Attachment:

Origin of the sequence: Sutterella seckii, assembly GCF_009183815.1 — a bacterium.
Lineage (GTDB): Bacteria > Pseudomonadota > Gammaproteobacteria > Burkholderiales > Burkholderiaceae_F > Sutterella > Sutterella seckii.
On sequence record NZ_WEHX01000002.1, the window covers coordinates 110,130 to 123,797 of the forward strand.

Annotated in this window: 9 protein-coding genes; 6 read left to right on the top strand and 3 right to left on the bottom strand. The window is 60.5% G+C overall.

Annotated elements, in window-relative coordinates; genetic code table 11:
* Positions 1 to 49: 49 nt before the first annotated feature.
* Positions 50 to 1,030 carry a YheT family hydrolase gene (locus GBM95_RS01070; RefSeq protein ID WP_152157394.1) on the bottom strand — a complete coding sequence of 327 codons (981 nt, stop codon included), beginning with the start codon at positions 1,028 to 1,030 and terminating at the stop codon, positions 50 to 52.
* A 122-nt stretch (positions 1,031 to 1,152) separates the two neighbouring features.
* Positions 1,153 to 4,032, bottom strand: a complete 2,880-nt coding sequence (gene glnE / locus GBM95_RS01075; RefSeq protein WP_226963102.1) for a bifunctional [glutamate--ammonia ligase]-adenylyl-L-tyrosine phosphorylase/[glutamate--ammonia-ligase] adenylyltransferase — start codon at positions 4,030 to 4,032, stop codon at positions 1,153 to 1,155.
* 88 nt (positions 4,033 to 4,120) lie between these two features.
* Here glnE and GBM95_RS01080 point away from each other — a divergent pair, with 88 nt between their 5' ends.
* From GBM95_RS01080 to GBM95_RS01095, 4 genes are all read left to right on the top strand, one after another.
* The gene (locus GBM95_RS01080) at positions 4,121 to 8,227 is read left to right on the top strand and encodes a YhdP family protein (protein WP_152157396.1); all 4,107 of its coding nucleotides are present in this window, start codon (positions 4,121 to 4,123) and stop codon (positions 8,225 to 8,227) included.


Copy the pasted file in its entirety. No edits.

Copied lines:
Origin of the sequence: Sutterella seckii, assembly GCF_009183815.1 — a bacterium.
Lineage (GTDB): Bacteria > Pseudomonadota > Gammaproteobacteria > Burkholderiales > Burkholderiaceae_F > Sutterella > Sutterella seckii.
On sequence record NZ_WEHX01000002.1, the window covers coordinates 110,130 to 123,797 of the forward strand.

Annotated in this window: 9 protein-coding genes; 6 read left to right on the top strand and 3 right to left on the bottom strand. The window is 60.5% G+C overall.

Annotated elements, in window-relative coordinates; genetic code table 11:
* Positions 1 to 49: 49 nt before the first annotated feature.
* Positions 50 to 1,030 carry a YheT family hydrolase gene (locus GBM95_RS01070; RefSeq protein ID WP_152157394.1) on the bottom strand — a complete coding sequence of 327 codons (981 nt, stop codon included), beginning with the start codon at positions 1,028 to 1,030 and terminating at the stop codon, positions 50 to 52.
* A 122-nt stretch (positions 1,031 to 1,152) separates the two neighbouring features.
* Positions 1,153 to 4,032, bottom strand: a complete 2,880-nt coding sequence (gene glnE / locus GBM95_RS01075; RefSeq protein WP_226963102.1) for a bifunctional [glutamate--ammonia ligase]-adenylyl-L-tyrosine phosphorylase/[glutamate--ammonia-ligase] adenylyltransferase — start codon at positions 4,030 to 4,032, stop codon at positions 1,153 to 1,155.
* 88 nt (positions 4,033 to 4,120) lie between these two features.
* Here glnE and GBM95_RS01080 point away from each other — a divergent pair, with 88 nt between their 5' ends.
* From GBM95_RS01080 to GBM95_RS01095, 4 genes are all read left to right on the top strand, one after another.
* The gene (locus GBM95_RS01080) at positions 4,121 to 8,227 is read left to right on the top strand and encodes a YhdP family protein (protein WP_152157396.1); all 4,107 of its coding nucleotides are present in this window, start codon (positions 4,121 to 4,123) and stop codon (positions 8,225 to 8,227) included.